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Open ... and Shut Hadoop is quickly becoming essential infrastructure for enterprises hoping to glean insights from the massive quantities of data they collect. The problem is that relatively few enterprises have the necessary competence to make effective use of the still-complex open-source project. While Hadoop vendors like Cloudera, Hortonworks, EMC, and MapR are doing their parts to simplify Hadoop, the real breakthrough for Hadoop may come from the applications that run on it, and not improvements to the infrastructure, according to Cloudera CEO Mike Olson.

Olson joined Hadoop heavyweights from Metamarkets, Oracle, Facebook, and MapR to discuss "The Elephant in the Enterprise: What Role Will Hadoop Play?" at a Churchill Club event earlier this week. As the panel debated the pros and cons of Hadoop, it became clear that while Hadoop is the heartbeat of the Big Data movement today, it still has a long way to go to become mainstream.

From left: Metamarkets CEO Michael Driscoll; Andrew Mendelsohn, SVP, Oracle Server Technologies; Cloudera CEO Mike Olson; Jay Parikh, VP Infrastructure Engineering, Facebook; and MapR CEO John Schroeder at the panel discussion.

For example, Metamarkets CEO Michael Driscoll criticised Hadoop's dated batch processing in a world that increasingly demands real-time. "Hadoop is not like having a conversation with your data," he insisted. "Instead it's like having a pen pal that you write from time to time." To this Olson quipped, "To be fair to Hadoop, it's like having thousands of pen pals that write to you."

Apparently this is enough for now, with Hadoop skills topping the list of skills needed across the IT landscape, according to research firm Ovum and jobs data compiled by Indeed.com:

But how much of this is real versus media-inspired mania for the next big thing?

While Driscoll feels the need for Hadoop is real, he was also quick to caution that "we're in a Hadoop hangover" that has executives saying "I have no idea what Hadoop is but I think we need it." The problem, however, is that the reason so many executives want Hadoop (data analytics) is not what an enterprise gets out of the box. As Driscoll pointed out, "Hadoop is a technology, not a solution."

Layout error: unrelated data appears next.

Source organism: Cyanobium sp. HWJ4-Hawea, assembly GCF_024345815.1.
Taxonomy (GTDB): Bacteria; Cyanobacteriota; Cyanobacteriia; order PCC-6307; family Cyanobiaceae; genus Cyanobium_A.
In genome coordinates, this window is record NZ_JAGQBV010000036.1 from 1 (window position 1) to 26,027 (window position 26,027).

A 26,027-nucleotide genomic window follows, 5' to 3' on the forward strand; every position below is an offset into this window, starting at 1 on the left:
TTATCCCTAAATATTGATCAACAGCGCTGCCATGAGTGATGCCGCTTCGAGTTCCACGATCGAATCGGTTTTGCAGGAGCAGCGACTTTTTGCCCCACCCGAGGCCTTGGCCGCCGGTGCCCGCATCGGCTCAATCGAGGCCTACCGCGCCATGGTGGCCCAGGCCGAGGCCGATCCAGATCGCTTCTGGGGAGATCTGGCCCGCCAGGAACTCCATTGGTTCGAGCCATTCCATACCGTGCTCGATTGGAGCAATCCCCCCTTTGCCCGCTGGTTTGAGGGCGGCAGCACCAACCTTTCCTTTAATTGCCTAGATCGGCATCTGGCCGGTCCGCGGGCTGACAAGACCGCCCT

Which is why Olson is probably right when he declared, "There will be enormous Hadoop adoption, but you'll get it by virtue of the applications you run." Cloudera board member and Workday co-CEO Aneel Bhusri echoed this Olson sentiment:

In other words, Hadoop, like Linux, MySQL, PHP, MongoDB, and other open-source technology, is very important, but mostly because it will enable a rich ecosystem of applications running on top of it. Enterprises won't need to become Hadoop experts. The experts will be the SaaS providers who build Big Data applications that take advantage of Hadoop, but don't shove it in the user's face.

Driscoll's Metamarkets is set up on the premise that customers can tap into analytics as a service, with Hadoop running behind the scenes. Many enterprises, however, simply aren't yet comfortable pushing their data to the cloud, leading Oracle's SVP of Server Technologies, Andy Mendelsohn, to conclude that Hadoop appliances are a necessary intermediate step for cautious enterprises on the road to true Hadoop-based analytics-as-a-service.

In sum, Hadoop is great technology, but not yet a tool that mere mortals can manage. While Hadoop training will undoubtedly mint many more data scientists, the real value this Big Data technology promises to deliver is as a behind-the-scenes infrastructure for cloud services, including everything from Facebook to Workday to Metamarkets. While the panel participants didn't estimate the timing for an onslaught of new Big Data applications, there's enough money at stake that the answer is almost certainly: soon. Very soon. ®

Matt Asay is senior vice president of business development at Nodeable, offering systems management for managing and analysing cloud-based data. He was formerly SVP of biz dev at HTML5 start-up Strobe and chief operating officer of Ubuntu commercial operation Canonical. With more than a decade spent in open source, Asay served as Alfresco's general manager for the Americas and vice president of business development, and he helped put Novell on its open source track. Asay is an emeritus board member of the Open Source Initiative (OSI). His column, Open...and Shut, appears three times a week on The Register.

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